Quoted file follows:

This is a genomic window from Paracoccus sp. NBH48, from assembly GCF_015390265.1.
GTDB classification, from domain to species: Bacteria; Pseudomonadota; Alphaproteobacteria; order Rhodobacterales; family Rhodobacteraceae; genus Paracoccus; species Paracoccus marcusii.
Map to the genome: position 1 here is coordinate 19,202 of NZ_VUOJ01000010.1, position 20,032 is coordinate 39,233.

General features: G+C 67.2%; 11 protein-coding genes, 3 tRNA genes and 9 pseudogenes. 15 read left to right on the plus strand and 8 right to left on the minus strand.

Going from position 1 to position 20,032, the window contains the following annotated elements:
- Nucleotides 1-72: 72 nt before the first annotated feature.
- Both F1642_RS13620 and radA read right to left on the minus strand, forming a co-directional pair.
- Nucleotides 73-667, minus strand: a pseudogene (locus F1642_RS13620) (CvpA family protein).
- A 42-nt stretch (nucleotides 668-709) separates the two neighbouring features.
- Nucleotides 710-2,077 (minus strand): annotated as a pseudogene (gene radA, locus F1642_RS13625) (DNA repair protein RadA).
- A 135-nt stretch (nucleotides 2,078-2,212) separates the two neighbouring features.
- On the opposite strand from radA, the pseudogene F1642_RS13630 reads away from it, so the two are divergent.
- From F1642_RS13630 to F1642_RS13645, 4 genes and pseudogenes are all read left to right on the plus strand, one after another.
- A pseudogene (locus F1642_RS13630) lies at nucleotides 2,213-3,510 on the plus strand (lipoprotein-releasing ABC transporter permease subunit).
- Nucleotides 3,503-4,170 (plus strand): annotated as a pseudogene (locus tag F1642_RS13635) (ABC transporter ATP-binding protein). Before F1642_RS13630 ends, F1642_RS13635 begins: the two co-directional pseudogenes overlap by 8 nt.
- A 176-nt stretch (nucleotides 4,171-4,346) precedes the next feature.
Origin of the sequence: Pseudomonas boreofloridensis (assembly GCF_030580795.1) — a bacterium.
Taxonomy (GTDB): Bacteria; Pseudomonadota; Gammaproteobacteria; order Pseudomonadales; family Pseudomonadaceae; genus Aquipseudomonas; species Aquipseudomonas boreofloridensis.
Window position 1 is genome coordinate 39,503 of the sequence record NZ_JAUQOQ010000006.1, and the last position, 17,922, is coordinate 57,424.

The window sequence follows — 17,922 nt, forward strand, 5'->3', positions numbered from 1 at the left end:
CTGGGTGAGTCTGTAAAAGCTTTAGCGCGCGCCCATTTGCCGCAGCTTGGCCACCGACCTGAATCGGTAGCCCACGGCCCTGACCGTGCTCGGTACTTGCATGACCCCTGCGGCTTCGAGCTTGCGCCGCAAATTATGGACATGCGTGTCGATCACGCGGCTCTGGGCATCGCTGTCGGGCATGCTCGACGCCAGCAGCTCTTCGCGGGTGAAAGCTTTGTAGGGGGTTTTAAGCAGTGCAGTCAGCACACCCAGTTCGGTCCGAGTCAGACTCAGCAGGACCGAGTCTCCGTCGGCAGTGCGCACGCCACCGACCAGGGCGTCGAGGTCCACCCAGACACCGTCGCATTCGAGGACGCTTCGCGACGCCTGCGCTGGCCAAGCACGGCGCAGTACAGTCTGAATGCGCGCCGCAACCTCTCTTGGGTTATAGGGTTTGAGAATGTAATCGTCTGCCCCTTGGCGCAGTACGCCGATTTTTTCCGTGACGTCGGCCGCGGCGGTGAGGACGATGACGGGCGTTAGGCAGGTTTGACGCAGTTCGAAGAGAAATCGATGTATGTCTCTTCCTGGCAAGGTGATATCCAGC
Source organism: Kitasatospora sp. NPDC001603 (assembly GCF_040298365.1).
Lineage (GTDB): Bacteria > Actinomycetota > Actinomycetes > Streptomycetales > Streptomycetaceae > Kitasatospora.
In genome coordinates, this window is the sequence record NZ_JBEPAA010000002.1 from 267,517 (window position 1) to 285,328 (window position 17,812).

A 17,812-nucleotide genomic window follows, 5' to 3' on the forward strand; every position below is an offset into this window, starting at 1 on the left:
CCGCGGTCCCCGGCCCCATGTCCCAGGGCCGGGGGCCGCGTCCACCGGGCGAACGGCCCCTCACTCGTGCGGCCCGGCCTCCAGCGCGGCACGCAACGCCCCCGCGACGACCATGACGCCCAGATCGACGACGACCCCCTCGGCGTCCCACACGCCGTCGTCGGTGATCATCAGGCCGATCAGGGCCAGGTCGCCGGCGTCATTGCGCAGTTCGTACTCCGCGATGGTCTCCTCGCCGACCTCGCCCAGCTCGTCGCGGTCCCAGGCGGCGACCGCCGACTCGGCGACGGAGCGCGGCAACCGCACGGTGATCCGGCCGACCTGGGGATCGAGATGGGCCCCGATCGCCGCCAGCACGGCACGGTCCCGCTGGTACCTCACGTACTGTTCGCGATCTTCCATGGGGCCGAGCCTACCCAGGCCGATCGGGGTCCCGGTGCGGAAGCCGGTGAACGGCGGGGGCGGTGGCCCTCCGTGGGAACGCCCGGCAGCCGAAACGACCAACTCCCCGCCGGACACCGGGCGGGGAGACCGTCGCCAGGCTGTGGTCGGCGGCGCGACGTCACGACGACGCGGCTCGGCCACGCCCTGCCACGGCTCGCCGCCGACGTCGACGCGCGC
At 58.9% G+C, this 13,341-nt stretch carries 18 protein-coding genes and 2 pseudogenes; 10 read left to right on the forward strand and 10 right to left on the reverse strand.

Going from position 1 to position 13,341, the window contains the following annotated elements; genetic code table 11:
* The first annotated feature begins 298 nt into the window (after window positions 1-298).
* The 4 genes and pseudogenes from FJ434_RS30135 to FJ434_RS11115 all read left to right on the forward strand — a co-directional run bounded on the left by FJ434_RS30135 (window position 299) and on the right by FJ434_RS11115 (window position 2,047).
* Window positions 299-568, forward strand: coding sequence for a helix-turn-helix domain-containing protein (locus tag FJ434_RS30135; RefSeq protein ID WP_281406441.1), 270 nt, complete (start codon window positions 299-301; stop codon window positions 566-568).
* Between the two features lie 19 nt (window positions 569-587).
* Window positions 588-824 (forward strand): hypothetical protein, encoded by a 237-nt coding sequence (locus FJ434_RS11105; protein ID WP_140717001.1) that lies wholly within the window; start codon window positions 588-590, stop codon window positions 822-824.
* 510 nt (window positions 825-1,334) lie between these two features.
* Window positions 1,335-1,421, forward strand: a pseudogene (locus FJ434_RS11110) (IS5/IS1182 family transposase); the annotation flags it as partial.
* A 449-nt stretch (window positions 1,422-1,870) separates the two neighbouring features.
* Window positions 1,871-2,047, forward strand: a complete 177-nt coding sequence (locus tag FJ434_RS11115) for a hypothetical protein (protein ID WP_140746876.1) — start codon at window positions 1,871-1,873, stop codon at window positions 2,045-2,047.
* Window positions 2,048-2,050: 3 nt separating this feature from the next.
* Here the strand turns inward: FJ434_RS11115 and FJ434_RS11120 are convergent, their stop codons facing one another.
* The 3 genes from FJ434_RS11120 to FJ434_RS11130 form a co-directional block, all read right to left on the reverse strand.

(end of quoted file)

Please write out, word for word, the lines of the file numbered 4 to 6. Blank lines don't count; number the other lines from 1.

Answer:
General features: G+C 67.2%; 11 protein-coding genes, 3 tRNA genes and 9 pseudogenes. 15 read left to right on the plus strand and 8 right to left on the minus strand.

Going from position 1 to position 20,032, the window contains the following annotated elements:
- Nucleotides 1-72: 72 nt before the first annotated feature.